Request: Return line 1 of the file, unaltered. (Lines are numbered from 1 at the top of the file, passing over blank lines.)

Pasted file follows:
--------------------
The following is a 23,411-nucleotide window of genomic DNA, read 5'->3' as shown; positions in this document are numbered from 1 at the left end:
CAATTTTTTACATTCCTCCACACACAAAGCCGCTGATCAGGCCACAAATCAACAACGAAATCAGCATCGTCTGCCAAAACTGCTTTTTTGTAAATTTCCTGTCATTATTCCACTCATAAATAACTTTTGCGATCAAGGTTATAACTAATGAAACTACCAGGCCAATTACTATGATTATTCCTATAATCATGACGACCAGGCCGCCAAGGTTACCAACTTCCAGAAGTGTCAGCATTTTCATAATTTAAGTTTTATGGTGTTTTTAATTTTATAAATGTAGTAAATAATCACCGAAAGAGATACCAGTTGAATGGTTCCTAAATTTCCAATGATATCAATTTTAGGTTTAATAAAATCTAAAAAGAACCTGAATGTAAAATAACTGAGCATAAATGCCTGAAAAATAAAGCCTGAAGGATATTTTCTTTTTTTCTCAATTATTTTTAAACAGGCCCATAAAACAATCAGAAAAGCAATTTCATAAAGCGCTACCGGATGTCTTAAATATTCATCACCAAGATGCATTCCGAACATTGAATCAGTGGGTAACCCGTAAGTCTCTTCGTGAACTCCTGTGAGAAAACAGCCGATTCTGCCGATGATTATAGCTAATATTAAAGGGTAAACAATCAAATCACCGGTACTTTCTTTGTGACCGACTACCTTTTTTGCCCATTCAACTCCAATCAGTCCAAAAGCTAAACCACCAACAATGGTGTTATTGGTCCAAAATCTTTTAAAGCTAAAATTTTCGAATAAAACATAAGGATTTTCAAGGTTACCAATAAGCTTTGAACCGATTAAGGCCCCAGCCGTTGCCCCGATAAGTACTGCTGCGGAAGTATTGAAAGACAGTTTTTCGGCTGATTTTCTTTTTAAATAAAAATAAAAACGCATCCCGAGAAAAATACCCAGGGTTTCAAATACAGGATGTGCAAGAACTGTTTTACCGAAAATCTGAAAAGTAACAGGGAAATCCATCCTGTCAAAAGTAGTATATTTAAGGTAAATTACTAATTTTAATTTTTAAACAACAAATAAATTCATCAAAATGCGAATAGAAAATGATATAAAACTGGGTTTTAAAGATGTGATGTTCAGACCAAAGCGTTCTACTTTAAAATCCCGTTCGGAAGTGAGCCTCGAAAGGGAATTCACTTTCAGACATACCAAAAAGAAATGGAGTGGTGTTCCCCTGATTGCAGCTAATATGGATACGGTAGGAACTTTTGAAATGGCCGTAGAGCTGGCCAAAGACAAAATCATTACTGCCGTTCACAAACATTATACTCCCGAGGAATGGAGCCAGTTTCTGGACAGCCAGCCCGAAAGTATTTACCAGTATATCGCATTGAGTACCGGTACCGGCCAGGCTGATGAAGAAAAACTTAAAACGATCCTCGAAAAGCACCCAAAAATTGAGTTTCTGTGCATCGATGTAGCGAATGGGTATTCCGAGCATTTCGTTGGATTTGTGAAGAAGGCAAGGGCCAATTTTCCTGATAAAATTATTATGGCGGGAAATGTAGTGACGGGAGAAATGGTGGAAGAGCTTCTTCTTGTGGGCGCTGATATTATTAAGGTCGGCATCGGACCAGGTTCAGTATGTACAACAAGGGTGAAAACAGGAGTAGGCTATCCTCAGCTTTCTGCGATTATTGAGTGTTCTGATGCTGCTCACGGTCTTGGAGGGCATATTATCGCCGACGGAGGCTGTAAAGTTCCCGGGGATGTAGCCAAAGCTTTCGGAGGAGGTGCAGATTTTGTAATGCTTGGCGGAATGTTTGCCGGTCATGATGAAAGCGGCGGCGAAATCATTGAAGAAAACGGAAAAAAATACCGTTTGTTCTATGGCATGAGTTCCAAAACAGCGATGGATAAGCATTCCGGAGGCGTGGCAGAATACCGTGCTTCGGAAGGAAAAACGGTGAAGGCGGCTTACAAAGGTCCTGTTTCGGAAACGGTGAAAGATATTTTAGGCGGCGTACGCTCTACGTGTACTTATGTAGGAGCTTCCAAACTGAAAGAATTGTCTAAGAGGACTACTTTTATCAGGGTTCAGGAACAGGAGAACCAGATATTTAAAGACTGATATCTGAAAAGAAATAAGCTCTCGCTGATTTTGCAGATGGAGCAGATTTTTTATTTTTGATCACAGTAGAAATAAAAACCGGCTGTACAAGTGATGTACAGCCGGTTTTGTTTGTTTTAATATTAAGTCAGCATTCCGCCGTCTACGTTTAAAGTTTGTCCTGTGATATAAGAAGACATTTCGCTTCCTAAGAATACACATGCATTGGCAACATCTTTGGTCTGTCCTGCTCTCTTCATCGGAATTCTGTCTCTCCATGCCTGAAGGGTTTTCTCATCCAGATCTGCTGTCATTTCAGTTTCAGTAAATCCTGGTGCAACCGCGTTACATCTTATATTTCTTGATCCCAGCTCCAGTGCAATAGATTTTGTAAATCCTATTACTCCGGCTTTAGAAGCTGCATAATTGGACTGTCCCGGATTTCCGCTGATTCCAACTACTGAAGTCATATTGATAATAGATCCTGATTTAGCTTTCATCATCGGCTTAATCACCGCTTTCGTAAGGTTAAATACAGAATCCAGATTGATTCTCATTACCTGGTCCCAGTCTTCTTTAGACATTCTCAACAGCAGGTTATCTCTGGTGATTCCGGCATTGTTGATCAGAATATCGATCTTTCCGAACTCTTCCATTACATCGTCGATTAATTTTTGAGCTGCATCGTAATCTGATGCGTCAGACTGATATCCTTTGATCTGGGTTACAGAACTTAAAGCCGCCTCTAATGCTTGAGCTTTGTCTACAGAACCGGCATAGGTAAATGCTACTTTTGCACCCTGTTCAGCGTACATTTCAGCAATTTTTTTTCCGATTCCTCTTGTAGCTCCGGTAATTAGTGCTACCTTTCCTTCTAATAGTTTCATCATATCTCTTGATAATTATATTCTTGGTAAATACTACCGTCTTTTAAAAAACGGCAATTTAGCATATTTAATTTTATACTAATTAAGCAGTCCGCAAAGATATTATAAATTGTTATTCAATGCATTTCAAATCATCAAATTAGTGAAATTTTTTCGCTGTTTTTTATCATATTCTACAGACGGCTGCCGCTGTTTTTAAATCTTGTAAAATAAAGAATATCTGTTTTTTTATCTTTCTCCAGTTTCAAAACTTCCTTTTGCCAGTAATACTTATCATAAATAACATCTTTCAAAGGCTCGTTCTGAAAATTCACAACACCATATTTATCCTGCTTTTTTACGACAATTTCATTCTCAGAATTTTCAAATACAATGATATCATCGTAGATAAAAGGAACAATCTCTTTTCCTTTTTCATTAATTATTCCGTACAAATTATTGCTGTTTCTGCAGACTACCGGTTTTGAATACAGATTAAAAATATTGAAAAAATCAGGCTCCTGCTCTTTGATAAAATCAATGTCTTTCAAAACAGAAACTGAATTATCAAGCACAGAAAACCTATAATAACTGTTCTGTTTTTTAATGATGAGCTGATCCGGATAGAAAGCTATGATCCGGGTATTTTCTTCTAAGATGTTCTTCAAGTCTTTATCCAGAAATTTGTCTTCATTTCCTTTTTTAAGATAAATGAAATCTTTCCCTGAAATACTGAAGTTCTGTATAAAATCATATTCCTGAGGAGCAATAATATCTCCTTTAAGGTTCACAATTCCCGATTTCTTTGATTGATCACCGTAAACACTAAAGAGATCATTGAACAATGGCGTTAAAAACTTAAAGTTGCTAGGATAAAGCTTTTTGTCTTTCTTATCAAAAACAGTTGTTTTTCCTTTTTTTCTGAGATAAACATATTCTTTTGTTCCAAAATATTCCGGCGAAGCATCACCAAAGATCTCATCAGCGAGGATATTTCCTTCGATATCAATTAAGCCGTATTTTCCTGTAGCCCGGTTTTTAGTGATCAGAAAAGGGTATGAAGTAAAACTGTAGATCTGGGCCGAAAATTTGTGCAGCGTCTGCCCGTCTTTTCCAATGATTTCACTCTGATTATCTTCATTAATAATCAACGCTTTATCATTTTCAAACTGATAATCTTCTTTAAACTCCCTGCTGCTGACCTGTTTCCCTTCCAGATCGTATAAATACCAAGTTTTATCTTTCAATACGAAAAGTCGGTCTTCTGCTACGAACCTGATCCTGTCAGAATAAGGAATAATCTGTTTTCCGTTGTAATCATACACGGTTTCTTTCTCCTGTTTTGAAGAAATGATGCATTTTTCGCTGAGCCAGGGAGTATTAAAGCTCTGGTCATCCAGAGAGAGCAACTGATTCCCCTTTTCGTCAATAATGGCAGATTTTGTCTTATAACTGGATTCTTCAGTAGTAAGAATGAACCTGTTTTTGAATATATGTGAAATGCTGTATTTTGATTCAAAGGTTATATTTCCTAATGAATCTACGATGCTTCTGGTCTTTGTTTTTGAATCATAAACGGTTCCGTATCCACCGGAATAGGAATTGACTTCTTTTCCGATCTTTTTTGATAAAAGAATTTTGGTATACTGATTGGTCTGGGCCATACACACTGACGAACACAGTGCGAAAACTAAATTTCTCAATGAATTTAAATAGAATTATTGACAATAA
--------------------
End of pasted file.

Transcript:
The following is a 23,411-nucleotide window of genomic DNA, read 5'->3' as shown; positions in this document are numbered from 1 at the left end: